The narrative surrounding David Price has been a largely negative one over the last two seasons. It stems mainly from the idea most people have that David Price has been a bust with the Red Sox. After he signed a seven-year, $217 million deal in December of 2015, the left-hander started his Boston career with an uninspiring 2016 campaign and then injuries and some scuffles with the media torpedoed his 2017.
But if you look at his overall body of work, Price has been far from bad. Across 304 2⁄3 innings he has produced a 3.84 ERA, 3.61 FIP and 117 ERA+, meaning he has been pretty safely above league average. Now, I understand that being merely better than league average isn’t what Price is being paid upwards of $30 million to do, but the negativity surrounding him has gotten out of control.
Speaking of things Price wasn’t supposed to be paid to do, how about when he worked out of the bullpen last fall? Even if it wasn’t his first choice, he went in and filled the role of a long reliever and absolutely crushed it. In the second half of 2017 he looked like the pitcher that was promised, striking out 26 batters in 21 2⁄3 innings while posting a 2.08 ERA across seven games, including two starts. Then he went to work in the playoffs and instead of being the unreliable October thrower he has been pegged as, he was lights out, not allowing a run in 6 2⁄3 innings of relief work against the eventual World Series champion Houston Astros. He was particularly incredible in game three when he fanned four batters across four shutout innings in Boston’s only win in the ALDS.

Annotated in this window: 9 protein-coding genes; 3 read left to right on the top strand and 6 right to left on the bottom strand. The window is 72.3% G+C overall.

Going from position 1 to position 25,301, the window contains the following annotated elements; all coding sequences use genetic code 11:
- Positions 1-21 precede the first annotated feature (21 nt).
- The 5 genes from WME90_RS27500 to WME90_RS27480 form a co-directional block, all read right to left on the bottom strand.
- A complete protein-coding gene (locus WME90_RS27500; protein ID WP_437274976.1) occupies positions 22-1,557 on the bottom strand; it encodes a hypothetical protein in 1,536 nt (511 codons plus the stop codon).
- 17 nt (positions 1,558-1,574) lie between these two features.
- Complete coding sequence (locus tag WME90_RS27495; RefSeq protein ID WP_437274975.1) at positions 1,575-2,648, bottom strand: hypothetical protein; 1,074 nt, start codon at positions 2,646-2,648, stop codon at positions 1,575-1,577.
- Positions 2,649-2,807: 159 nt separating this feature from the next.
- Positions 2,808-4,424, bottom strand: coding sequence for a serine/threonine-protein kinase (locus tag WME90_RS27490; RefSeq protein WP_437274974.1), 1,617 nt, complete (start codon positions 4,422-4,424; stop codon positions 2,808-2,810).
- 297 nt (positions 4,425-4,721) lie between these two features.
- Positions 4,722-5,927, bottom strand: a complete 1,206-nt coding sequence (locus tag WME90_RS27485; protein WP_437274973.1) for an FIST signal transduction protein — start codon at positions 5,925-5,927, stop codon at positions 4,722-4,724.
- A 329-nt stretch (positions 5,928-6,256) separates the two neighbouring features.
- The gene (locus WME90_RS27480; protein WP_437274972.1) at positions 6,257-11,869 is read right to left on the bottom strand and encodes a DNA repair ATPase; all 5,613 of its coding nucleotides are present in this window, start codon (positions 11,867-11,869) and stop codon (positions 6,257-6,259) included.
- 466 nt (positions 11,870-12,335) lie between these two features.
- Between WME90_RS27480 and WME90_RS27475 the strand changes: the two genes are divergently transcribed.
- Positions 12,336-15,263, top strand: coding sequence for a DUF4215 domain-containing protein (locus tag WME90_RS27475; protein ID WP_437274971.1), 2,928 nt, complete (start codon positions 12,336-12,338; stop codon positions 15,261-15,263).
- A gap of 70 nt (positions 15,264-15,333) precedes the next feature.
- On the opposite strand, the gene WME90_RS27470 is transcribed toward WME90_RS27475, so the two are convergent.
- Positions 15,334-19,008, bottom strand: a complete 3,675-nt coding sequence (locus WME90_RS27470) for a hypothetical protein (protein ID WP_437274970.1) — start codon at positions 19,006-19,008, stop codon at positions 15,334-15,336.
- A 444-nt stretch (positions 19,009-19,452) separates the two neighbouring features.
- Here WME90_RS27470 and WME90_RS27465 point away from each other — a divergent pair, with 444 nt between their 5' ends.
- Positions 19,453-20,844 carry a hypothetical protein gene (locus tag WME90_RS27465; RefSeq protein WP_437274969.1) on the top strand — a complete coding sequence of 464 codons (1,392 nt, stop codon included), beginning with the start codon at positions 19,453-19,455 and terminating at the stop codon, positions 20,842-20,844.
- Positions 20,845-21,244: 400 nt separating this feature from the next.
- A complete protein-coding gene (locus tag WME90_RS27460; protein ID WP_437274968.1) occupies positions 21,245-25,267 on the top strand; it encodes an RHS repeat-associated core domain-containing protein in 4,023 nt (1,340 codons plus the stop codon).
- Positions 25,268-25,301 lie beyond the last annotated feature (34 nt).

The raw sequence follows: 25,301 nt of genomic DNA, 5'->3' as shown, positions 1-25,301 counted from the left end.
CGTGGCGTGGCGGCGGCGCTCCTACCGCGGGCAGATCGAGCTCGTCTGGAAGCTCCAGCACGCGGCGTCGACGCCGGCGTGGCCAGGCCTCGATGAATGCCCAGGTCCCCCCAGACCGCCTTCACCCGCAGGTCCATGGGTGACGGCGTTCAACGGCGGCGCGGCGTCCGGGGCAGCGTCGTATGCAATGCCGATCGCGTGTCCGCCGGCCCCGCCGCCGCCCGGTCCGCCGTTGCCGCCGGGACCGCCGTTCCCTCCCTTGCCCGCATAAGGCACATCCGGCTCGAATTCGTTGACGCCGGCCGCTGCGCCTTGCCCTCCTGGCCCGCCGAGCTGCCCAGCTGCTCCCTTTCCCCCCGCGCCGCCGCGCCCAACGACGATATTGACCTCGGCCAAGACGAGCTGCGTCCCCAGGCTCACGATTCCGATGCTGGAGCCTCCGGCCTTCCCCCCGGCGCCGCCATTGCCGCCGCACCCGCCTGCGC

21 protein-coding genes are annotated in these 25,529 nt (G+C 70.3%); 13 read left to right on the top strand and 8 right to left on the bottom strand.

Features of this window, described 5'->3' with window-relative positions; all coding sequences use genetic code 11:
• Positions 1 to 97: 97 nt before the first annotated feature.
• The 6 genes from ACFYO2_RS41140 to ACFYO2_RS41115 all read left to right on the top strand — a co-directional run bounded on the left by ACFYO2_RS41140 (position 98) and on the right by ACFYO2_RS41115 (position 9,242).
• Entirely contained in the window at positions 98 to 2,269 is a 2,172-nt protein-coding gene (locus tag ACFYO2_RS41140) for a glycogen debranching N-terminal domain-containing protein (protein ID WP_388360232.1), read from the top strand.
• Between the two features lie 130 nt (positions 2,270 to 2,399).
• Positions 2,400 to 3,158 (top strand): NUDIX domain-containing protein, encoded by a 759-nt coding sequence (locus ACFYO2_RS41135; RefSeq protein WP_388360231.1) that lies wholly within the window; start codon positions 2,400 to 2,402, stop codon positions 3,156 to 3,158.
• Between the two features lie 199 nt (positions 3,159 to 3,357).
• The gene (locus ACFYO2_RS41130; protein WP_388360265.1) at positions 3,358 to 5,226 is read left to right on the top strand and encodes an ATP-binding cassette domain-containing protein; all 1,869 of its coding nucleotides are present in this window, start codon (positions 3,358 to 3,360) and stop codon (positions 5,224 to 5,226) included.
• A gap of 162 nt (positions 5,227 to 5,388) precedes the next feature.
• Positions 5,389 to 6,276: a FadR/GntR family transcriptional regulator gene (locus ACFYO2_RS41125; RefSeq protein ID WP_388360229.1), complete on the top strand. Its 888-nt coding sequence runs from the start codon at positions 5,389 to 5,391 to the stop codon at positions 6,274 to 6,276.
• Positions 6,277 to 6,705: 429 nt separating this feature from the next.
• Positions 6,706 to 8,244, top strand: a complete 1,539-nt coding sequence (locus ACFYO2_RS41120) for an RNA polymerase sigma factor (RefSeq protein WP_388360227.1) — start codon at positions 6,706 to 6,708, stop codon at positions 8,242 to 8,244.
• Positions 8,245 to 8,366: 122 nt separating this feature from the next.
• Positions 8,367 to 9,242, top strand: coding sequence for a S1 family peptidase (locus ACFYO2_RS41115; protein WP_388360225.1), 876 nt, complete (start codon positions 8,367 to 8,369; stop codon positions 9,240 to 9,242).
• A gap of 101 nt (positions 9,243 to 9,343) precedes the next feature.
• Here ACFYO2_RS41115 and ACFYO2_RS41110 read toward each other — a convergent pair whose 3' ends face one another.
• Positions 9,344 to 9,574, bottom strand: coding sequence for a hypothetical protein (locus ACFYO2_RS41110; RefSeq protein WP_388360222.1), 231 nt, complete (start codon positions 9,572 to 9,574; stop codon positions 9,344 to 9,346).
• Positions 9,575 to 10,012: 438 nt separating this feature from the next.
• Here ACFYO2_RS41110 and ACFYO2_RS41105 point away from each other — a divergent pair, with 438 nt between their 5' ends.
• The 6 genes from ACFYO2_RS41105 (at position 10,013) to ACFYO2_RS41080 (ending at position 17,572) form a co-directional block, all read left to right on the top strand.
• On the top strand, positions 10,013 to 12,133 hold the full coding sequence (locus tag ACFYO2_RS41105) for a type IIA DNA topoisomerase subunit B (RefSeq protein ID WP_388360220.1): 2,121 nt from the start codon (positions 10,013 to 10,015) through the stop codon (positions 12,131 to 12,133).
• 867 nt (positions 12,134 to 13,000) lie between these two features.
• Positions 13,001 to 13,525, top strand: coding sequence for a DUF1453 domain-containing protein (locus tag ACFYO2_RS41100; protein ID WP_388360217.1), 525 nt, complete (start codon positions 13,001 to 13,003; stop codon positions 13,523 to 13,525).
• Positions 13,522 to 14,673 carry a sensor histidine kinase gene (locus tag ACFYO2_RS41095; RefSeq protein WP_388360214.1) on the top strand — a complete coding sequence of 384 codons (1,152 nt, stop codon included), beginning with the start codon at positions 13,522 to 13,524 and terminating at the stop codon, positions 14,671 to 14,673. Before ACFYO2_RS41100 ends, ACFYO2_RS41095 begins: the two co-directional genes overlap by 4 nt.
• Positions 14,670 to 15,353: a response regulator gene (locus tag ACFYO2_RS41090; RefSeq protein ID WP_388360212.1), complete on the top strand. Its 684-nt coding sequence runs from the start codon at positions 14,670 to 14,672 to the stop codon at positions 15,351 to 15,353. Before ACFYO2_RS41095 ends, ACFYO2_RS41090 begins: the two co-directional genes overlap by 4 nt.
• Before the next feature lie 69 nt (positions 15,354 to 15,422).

With all of the different roles Price has played (ace, disappointment, villain, relief dynamo), he has produced largely favorable results and is entering 2018 healthier than he was a year ago as far as I can tell. In addition, he is coming off his best stretch of pitching in a Red Sox uniform. Obviously succeeding out of the bullpen is different than being a dominant starter, but with an offseason to get his stamina back up, Price should come out firing bullets once again and be more of the pitcher the Red Sox signed back in December of 2015.
Price should also get a real boost since he is a big fan of Alex Cora, even though he maintains that he never had a big issue with John Farrell. (Christopher Smith; MassLive)
Price is also aware that his contentious relationship with the media got the better of him. (Mike Cole; NESN)
Scott Lauber takes a look at the projected rotation and what needs to be done by each member of the staff to ensure success. Shout out to doof54 for bringing it to my attention. (Scott Lauber; ESPN)
Robbie Ross only pitched in eight games last season, and his results were pretty appalling (7.00 ERA) even if the underlying metrics didn’t completely abandon him (3.82 FIP). Still, it was pretty much a lost season for a player who (likely) isn’t going to pitch for the Sox in 2018. (Brett Cowett; BP Boston)
With money to spend and the free agent market still quiet, the Red Sox may be in a better position than we think. (Alex Speier; Boston Globe)